Tattoo shops are the latest frontier in the vegan movement, and whether or not you’re vegan, we think it’s safe to say that we should all probably be a little bit better about knowing what is being used on or in our bodies. If you’re anything like us, you probably haven’t given two thoughts as to what may or may not be in your tattoo ink, and whether or not the shop you’re at is totally vegan friendly. It’s not something that normally crosses people’s minds, and understandably so, if you’re not ingesting a food item or wearing leather, but everything from the razors to the soap used in shops can contain animal byproducts.
Gristle Tattoo in Williamsburg, Brooklyn, is one of the premier 100% vegan tattoo shops in New York. The shop’s founder, Dina DiCenso, says that she’s not surprised most clients aren’t aware of what exactly goes into the making of a tattoo. Interestingly enough, most modern inks are vegan to begin with, so where do you run into problems? “It's the soap, ointment, stencil paper and razors,” says DiCenso. “The industry standard green soap contains animal based glycerin. Ointments and other soaps can also contain animal based glycerin or lanolin. Regular stencil paper has lanolin to hold the ink to the plastic and razors may have a moisture strip that contains lanolin or animal based glycerin.”
In case you’re worried about the fade out or how the tattoo will wear over time when vegan ink is used, DiCenso says not to worry, as most vegan inks actually wear better than those that aren’t vegan. The technology used to make vegan ink is actually newer in comparison, although much like non-vegan ink, the longevity and fade out depends on the person’s skin. “If the wearer is a sun worshipper and doesn't protect their tattoo, it will fade no matter what kind of ink it is,” she says. “Everybody's skin is unique and will react to having ink in it differently.”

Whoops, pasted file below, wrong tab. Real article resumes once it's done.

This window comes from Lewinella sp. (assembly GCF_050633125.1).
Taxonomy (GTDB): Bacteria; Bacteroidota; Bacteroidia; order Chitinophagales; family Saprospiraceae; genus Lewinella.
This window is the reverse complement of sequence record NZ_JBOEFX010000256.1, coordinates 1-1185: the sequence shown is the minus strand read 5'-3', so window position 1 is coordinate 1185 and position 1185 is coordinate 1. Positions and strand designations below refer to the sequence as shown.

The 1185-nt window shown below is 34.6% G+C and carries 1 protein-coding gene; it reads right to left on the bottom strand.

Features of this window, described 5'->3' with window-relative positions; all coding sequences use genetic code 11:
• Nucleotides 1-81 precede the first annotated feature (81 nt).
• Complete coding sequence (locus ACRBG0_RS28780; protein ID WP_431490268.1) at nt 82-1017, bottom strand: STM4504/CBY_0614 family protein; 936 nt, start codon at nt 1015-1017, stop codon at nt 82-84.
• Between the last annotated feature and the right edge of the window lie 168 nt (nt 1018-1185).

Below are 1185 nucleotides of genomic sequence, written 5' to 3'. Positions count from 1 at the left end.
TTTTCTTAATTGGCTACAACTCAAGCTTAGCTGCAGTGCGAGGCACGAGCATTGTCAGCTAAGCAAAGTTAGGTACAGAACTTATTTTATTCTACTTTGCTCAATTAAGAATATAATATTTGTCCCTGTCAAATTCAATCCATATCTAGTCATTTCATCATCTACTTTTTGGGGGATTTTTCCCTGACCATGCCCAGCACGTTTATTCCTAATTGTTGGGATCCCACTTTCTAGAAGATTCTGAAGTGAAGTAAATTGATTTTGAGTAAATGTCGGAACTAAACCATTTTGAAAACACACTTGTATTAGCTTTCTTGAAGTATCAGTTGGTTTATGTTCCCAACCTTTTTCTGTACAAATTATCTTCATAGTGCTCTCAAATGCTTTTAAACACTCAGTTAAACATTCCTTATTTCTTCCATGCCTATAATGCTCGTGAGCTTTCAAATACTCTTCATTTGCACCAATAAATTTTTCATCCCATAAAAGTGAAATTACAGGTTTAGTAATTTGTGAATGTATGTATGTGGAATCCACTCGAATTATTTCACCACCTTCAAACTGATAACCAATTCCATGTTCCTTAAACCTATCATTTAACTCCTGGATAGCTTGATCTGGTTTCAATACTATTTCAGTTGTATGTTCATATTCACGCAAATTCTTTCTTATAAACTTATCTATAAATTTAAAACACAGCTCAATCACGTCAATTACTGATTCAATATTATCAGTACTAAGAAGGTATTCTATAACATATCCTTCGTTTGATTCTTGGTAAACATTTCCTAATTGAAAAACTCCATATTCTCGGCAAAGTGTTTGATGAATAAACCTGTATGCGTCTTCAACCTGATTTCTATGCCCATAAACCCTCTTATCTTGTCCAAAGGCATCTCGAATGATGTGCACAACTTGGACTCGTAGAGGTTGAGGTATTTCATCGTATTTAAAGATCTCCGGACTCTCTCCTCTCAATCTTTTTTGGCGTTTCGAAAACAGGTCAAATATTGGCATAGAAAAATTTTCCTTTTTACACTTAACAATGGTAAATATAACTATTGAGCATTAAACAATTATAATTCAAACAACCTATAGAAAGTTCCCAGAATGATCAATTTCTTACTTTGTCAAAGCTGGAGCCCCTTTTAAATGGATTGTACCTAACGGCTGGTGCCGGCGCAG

Ultimately the real problem with non-vegan products found in most tattoo shops is the ethical questions that are raised in regards to animal testing and byproducts. Glycerin, which is found in many soaps, is an animal byproduct made from tallow or animal fat. Lanolin, another common ingredient that’s most often used in lotions or ointments, is derived from sheep skin. Another concern is that oftentimes animals are forced to undergo extensive testing of products.
“Some non-vegan products are tested on animals despite the FDA not requiring testing,” says DiCenso. “[The manufacturing companies] just believed that people would be more likely to buy it if it had the ‘FDA tested’ stamp on it despite that stamp indicating nothing about how the product works, it only means it didn't kill or seriously injure the bunny or beagle they tested it on. It may have injured them, but not enough by the FDA's guidelines.”
Even if you’re not vegan, one should be mindful and conduct proper research before getting tattooed. “It's important to use vegan products because there's no need to be exploiting animals for tattoos, or in any other areas of daily life,” says DiCenso. “Especially when vegan products are of a higher quality than the tortured animal versions. Animals are not food or inputs for consumer goods. They're intelligent, complex beings and they shouldn't have to lose their life so someone can have 10 seconds of happiness.”
Knowing what’s going on or in your body is just as important as knowing your artist. It’s hard to say for certain, but we’re pretty sure the sheep and cows will thank you, too.